select circuits for receiving the control signal and respectively receiving the plurality of clock signals, each of the select circuits configured to mask application of a respective one of the plurality of output clock signals responsive to a first state of the control signal and to unmask the application of the plurality of output clock signals after sufficiently stabilized as indicated by a second state of the control signal for the hardware simulation to commence.
12. An apparatus, as in claim 11, wherein the lock is a frequency lock, and wherein the at least proximal phase alignment is to a rising edge for all of the plurality of clock signals.
13. An apparatus, as in claim 11, wherein the select circuits are multiplexers.
14. An apparatus, as in claim 13, wherein each of the multiplexers have one input terminal coupled to receive the respective one of the plurality of output clock signals and another input terminal coupled to electrical ground.
15. An apparatus, as in claim 11, wherein the digital clock module is part of a field programmable gate array (FPGA) integrated circuit.
16. An apparatus, as in claim 15, wherein the state machine is configured in the FPGA integrated circuit with configurable logic.
17. An apparatus, as in claim 16, wherein the LCM clock signal and feedback clock signal are sent to respective buffers prior to being input to the state machine and the digital clock module, respectively.
18. An apparatus, as in claim 17, wherein the buffers are multiplexers configured for buffering.
19. An apparatus, as in claim 11, wherein the state machine comprises a register.
20. An apparatus, as in claim 11, wherein the state machine is configured to produce another control signal for adjusting phase, the other control signal provided to the digital clock module for phase adjustment of at least one of the plurality of output clock signals.
21. A test system for clock stabilization detection for hardware simulation of an integrated circuit, comprising:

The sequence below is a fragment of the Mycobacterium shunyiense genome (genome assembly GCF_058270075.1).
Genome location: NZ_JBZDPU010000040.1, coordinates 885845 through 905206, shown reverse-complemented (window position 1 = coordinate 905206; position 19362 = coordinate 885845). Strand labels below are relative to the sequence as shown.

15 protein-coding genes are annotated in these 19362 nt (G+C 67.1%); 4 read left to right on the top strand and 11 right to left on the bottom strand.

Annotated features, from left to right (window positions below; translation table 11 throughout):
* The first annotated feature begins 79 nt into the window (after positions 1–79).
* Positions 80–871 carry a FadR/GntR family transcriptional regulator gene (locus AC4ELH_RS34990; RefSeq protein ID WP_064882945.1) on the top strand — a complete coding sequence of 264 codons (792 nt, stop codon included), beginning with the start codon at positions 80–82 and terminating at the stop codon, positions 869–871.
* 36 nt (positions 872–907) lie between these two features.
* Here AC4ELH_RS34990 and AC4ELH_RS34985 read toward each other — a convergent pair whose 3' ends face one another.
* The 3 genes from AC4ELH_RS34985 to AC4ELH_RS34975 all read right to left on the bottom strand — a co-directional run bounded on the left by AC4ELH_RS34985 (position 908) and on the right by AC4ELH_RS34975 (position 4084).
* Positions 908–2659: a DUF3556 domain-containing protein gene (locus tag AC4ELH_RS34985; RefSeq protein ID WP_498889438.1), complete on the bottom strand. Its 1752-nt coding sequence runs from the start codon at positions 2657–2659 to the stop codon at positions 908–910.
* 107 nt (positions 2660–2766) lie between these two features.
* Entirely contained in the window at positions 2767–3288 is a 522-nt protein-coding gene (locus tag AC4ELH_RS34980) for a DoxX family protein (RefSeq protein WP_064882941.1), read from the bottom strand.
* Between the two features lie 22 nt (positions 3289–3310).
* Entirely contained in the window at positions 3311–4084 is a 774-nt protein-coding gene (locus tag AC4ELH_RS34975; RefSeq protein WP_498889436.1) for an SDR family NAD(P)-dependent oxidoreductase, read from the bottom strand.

a computer having a processor, an input/output interface and memory, the memory for storing target test results and a test program, the input/output interface for communicating with the integrated circuit;
a clock source for providing an input clock signal to the integrated circuit;
the integrated circuit configured with a clock stabilization circuit, the clock stabilization circuit configured to:
produce a feedback clock signal from the input clock signal;
produce an output clock signal from the input clock signal;
lock the feedback clock signal relative to the input clock signal to produce a lock signal indication of the lock;
generate a least common multiple (LCM) clock signal;
change state of a control signal to a first state partially responsive to the LCM clock signal and the lock signal;
detect at least proximal phase alignment between the LCM clock signal and the output clock signal for changing state of the control signal to a second state;
selectively apply the output clock signal to a design portion of the integrated circuit responsive to the control signal, the control signal selecting application of the output clock signal to the design portion after the lock and after detection of the at least proximal phase alignment of the LCM clock signal and the output clock signal; and
mask application of the output clock signal until the output clock signal is sufficiently stabilized as indicated by the control signal being in the second state for the hardware simulation to commence; and
the test program configured to cause test vectors to be applied responsive to the second state of the control signal, the test vectors applied to the design portion to obtain test results from the integrated circuit.
22. A test system, as in claim 21, where selective application of the output clock signal is done for at least approximate edge coincidence with another output clock signal.
23. A test system, as in claim 21, where selective application of the output clock signal is done for staggered edges with respect to another output clock signal.
24. A test system for clock stabilization detection for hardware simulation of an integrated circuit, comprising:
a computer having a processor, an input/output interface and memory, the memory for storing target test results and a test program, the input/output interface for communicating with the integrated circuit;
a clock source for providing an input clock signal to the integrated circuit;
the integrated circuit configured with a first portion of a clock stabilization design, the computer instantiated with a second portion of the clock stabilization design;
the first portion of the clock stabilization design configured to:
produce a feedback clock signal from the input clock signal;
produce an output clock signal from the input clock signal;
lock the feedback clock signal relative to the input clock signal to produce a lock signal indication of the lock; and
generate a least common multiple (LCM) clock signal;
the second portion of the clock stabilization design configured to:
change state of a control signal partially responsive to the LCM clock signal and the lock signal; and
detect at least proximal phase alignment between the LCM clock signal and the output clock signal for changing a state of the control signal;